Overview: The Pregnancy Discrimination Act is an amendment to Title VII which protects pregnant individuals from applicant and employee discrimination. Further, some state and local laws similarly prohibit discrimination against employees and applicants who are pregnant. Pregnant individuals also may be protected under federal and state family and medical leave acts. In order to be protected based on pregnancy, the employer must know that the individual is pregnant. To avoid pregnancy discrimination, employers should develop a policy against discrimination and provide employees and supervisors with training so that pregnant employees receive fair and equal treatment. Further, an employer needs to understand that it is required to treat pregnant employees the same as other similarly situated non-pregnant employees.
Trends: Employers should be aware that legislation has been introduced in both the House and the Senate that would require employers to provide reasonable accommodations to pregnant employees unless it would cause undue hardship for the employer. Some states such as New Jersey and Maryland as well as cities like New York City and Philadelphia have already made this a requirement. Further, the EEOC has recently filed a number of pregnancy discrimination lawsuits and is aggressively pursuing pregnancy discrimination in the workplace through its Strategic Enforcement Plan. It has labeled pregnancy discrimination as an emerging issue and it is working to combat pregnancy discrimination and ensure pregnancy accommodation. Employers should be alert and keep up with the rapid changes in this area of the law as it has become a hot topic in employment.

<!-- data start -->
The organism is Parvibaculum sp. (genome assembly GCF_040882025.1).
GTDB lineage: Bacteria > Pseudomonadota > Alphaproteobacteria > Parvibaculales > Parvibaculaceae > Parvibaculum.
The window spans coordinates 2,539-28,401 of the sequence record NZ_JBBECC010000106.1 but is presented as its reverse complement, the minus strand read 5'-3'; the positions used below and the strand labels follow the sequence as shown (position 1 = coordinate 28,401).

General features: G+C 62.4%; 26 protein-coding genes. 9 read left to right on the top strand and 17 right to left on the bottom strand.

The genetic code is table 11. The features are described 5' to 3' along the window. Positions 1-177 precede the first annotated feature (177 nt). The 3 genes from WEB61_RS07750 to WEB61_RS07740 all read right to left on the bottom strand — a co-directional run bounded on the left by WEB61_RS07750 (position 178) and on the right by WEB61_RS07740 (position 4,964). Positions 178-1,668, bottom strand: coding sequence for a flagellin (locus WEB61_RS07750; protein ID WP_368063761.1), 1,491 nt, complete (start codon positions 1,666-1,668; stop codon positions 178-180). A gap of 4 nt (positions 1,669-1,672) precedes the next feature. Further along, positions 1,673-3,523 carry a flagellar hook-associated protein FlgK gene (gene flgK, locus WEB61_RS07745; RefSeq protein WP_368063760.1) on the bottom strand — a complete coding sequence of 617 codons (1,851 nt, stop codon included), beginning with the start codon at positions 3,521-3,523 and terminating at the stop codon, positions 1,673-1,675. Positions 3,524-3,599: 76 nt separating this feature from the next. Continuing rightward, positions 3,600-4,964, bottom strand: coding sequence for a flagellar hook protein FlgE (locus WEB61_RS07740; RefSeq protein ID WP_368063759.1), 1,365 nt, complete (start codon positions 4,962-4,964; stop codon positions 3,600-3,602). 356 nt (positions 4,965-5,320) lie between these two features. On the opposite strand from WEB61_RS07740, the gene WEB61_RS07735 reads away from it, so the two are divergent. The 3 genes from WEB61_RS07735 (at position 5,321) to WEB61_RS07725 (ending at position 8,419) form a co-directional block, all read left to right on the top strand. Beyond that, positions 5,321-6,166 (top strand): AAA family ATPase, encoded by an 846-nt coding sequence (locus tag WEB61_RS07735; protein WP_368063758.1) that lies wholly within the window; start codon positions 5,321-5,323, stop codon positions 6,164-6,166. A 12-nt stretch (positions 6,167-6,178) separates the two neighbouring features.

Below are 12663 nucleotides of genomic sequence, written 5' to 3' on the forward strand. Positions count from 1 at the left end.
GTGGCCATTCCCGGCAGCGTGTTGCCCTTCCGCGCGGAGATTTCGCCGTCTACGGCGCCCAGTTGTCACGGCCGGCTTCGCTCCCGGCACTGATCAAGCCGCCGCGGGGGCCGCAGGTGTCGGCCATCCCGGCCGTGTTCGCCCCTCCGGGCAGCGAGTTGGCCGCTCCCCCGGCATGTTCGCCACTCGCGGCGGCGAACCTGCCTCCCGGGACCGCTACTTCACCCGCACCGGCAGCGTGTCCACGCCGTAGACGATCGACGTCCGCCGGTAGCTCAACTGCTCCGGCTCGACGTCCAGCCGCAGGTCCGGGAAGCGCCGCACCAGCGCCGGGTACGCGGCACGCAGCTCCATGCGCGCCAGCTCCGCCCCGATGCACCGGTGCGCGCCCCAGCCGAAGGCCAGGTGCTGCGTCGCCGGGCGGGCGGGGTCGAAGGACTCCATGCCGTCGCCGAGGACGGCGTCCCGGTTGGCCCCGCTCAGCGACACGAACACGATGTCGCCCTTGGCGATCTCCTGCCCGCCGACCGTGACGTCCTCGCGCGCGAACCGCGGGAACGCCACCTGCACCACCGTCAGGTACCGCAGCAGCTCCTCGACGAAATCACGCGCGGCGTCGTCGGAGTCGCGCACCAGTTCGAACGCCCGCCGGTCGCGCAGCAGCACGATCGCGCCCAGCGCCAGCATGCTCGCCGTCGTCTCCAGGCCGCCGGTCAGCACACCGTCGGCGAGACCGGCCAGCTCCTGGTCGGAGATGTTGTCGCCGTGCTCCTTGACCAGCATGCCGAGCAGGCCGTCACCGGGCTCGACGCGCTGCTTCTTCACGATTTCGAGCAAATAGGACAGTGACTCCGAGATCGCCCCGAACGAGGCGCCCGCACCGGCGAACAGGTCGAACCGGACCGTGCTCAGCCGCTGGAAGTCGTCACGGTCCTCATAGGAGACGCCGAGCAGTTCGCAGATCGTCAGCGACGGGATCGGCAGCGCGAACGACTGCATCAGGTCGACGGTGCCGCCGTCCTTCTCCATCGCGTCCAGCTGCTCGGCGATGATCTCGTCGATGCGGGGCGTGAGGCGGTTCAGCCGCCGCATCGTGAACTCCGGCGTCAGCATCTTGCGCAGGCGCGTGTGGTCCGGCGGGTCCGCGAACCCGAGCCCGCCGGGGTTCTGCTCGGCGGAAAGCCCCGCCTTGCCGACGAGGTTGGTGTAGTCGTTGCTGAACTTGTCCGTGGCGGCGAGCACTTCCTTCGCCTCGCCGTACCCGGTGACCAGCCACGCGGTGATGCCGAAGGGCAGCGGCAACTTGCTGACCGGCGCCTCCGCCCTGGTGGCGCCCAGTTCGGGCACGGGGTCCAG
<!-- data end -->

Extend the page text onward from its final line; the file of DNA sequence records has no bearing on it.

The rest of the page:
Author: Beth Zoller, JD, Legal Editor
This resource is under review in light of the paid sick leave laws recently passed in Los Angeles and San Diego and amended in San Francisco.
Updated to reflect forthcoming amendments to the law on service animals in public accommodations.
Updated to remove references to the Pittsburgh Paid Sick Days Act, which was ruled invalid under state law. See Pittsburgh Paid Sick Leave Law Invalidated: Various Resources Updated.
Updated to reflect the extension, until October 1, 2016, of the Wage Theft Prevention Clarification Temporary Amendment Act's written notice language requirements.
California has amended its Fair Employment and Housing Act (FEHA) discrimination and harassment regulations, effective April 1, 2016.
Illinois issued final regulations on pregnancy discrimination and accommodation in employment.
HR guidance on how to confront the legal challenges in managing an employee who is pregnant and preventing discrimination based on pregnancy.